The Boeing Company Current Financial Analysis (2002) According to Exhibit 1 we can see that Boeing’s revenues have been slightly creasing from $31,171 million in 2000 to $28,387 million in 2002. The balance sheet for 2002 and 2001 shows an increase in total assets as well as total liabilities and shareholders equity, from $48,978 million in 2001 to $52,million in 2002. The income statement shows an increase in operating expenses from 2001 to 2002, and earnings per operations have stayed the same. Their interest and debt expense has increased, which implies additional leverage.

In 2002 the company’s net earnings decreased significantly from $2,827 million to $492 million, subsequently the earnings per share also dropped from $3.

46 to $0. 62. Boeing’s current ratio increased slightly from 2001 to 2002, from . 819 to . 850 respectively. The current ratio is under which suggests that Boeing is unable to pay off its obligations if they came due at that point in time.

Their debt to equity ratio is 3. 524 in 2001 and 5. 801 in 2002. This implies that in 2002 Boeing became more leveraged and less liquid than in the previous year.

Boeing’s return on assets decreased from 5.

7% in 2001 to . 9% in 2002, and their return on equity has also decreased from 26% to 6% in 2002. This indicates hat the company is being inefficient in managing its assets to generate earnings in the most recent year of 2002. The company’s net profit margin increased from 66% in 2001 to 72% in 2002, this potentially indicates that Boeing has high levels of profitability as well as a high share price. Overall Boeing is highly leveraged, but is maintaining high profit margins and high operating profits.

Their total identifiable assets have increased from $43,534 million in 2000 to $52,342 million in 2002; the acquisition of these additional assets was most likely financed, Justifying the higher leverage ratios and interest expense. Financial Analysis for Proposed EWE Project In the case study a 20-year forecast is generated of free cash flows from the Boeing Adrenaline project if it were to proceed. From this generation it is estimated that the Adrenaline project wall nave an estimates Internal Rate AT Return (AIR was based on a few factors.

From Frost & Sullivan aviation industry analysis it is estimated that at least 2000 units would be ordered from Boeing. For forecasting, Boeing used 2500 units from years 1 through 20.

The forecast also estimated that sale forecast from year 21-30 would match that of the previous 20 years. The pricing of the EWE and EWE stretch were derived from the previous sale prices of the Boeing 767 and 777 prices in 2002. Using range and other variables it was determined that the EWE would have a minimum price of $114. Million and the EWE Stretch would have a minimum price of $144. 5 million. It is also assumed that aircraft prices would increase at the rate of inflation which was assumed to be 2%.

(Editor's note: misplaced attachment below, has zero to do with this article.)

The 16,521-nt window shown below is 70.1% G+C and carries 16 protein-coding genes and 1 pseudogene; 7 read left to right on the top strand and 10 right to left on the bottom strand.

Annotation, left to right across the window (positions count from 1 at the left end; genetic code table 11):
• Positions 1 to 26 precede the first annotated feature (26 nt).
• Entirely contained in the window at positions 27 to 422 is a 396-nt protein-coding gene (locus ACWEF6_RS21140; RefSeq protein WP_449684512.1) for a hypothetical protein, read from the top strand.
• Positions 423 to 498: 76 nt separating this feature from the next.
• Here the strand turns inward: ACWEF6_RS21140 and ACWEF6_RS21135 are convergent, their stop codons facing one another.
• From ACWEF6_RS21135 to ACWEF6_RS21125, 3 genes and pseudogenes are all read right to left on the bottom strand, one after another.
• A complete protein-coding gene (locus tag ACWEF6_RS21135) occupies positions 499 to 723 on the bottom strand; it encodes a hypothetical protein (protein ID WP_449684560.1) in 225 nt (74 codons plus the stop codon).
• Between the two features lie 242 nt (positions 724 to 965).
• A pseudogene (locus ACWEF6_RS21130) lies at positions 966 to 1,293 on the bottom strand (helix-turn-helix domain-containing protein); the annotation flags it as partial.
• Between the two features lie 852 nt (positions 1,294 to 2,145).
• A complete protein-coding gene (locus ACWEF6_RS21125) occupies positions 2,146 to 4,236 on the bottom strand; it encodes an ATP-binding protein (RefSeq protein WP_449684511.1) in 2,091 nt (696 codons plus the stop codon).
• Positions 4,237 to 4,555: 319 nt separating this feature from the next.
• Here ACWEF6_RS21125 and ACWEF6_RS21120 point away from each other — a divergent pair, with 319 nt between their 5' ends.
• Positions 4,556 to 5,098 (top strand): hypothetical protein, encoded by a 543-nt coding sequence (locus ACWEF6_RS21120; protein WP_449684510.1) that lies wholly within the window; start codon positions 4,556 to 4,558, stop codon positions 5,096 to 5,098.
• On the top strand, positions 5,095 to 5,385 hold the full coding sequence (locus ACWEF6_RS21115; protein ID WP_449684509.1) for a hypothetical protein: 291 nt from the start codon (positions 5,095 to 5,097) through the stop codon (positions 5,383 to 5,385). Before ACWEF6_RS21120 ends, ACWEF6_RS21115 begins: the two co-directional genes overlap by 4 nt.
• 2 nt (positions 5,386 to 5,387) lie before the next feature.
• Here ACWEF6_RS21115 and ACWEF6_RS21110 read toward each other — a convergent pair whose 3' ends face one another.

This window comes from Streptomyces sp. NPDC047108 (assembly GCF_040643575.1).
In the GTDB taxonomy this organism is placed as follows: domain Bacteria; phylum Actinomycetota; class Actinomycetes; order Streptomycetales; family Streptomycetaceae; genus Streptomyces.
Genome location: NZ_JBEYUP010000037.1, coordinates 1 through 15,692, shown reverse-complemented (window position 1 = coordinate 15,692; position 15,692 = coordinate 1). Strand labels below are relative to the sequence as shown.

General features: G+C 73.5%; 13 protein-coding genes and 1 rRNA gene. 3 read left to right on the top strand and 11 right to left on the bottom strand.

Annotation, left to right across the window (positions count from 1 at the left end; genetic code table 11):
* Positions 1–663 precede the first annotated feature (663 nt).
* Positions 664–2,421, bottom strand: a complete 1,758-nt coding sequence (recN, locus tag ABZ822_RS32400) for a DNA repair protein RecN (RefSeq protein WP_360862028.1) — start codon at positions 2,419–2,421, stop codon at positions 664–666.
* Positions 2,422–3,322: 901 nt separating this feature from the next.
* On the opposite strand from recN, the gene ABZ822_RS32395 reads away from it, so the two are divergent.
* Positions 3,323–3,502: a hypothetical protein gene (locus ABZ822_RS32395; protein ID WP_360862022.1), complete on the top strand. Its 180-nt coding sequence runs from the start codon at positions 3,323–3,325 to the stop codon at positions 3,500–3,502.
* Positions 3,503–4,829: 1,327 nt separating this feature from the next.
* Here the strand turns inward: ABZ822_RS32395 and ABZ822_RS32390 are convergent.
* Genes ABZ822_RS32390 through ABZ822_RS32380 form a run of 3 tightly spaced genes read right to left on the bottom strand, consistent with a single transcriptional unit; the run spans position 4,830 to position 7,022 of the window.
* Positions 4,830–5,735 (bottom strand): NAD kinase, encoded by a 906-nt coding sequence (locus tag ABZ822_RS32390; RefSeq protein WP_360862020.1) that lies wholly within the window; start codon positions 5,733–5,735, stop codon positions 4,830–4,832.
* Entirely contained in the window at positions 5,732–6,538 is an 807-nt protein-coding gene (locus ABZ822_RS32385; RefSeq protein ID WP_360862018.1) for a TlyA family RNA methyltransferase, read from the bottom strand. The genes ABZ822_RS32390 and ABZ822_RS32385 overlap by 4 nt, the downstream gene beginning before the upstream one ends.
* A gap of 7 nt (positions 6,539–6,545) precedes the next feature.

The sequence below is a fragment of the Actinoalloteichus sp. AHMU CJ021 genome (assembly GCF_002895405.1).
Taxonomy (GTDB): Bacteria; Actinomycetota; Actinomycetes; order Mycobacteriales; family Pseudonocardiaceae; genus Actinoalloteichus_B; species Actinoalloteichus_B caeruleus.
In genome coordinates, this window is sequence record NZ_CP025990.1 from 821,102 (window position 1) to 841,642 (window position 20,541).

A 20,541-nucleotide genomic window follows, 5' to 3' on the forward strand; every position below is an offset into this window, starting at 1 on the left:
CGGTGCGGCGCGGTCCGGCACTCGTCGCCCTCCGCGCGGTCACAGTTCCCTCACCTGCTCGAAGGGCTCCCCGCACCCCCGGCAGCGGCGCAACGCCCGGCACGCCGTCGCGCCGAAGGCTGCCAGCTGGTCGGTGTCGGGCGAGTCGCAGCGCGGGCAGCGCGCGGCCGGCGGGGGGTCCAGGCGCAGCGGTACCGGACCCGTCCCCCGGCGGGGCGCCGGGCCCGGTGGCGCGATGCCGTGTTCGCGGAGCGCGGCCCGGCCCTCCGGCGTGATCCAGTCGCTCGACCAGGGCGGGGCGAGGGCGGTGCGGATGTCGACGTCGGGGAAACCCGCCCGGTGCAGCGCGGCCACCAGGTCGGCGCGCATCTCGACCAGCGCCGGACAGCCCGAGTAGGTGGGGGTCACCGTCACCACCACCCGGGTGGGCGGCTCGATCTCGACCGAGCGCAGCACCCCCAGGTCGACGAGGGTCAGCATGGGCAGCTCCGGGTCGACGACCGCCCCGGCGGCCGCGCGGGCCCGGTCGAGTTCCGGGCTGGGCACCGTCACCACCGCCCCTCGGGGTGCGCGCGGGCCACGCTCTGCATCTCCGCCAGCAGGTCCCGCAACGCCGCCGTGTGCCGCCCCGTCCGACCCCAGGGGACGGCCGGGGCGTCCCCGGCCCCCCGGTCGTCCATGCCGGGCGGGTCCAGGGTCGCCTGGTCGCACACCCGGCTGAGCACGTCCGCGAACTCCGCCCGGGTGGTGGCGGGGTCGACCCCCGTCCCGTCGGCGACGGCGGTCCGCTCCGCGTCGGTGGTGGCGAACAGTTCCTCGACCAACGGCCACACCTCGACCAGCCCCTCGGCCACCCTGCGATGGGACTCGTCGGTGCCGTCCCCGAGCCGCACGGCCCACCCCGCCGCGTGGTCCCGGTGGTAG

The Costs and Expenses associated with the production of the EWE & EWE Stretch was estimated to range from 77. 9% to 81 . 1% for Cost of Goods Sold and a General, selling, and administration expenses range from 7. % to 7. 7%.

Boeing also depreciates its assets on an accelerated basis. The Research and Development for the Adrenaline was estimate to be from 1 . 7% to 2. 3% of sales.

The total development cost, which includes research and capital requirement costs, estimated by analysts for the Adrenaline is ranged from $6 billion to $10 billion.

From the years 2000-2002 Boeing had a negative net working capital due to such factors as advanced payments by customers. The years prior to 2000 Boeing had a positive working capital. Using the time from 1997-199 it was determined that the working capital as a percentage of ales is to range from 3. 5% to 11. 2% Given these factors for this analysis the following were used: Revenue Estimation: 2500 units from Year 1-20 Price for IEEE Stretch with 5% price premium: $120. Million/ $1 51.

7 million Expense: Cost of Goods Sold: 80% COGS Expense: General, Selling, & Admit. : 7. 5% Expense: R&D cost as a percentage of sales 2. 3% Expense: Marginal Effective Tax Rate: 35% Initial Development Cost: $8 billion Net Working Capital: 6. 7% The 5% price premium for the Adrenaline is forecasted in the assumption that customers would be willing to pay the premium for the lower operating costs. Also of the 2500 units forecasted to sell, 1342 will be the Stretch model with the remainder being the regular Adrenaline.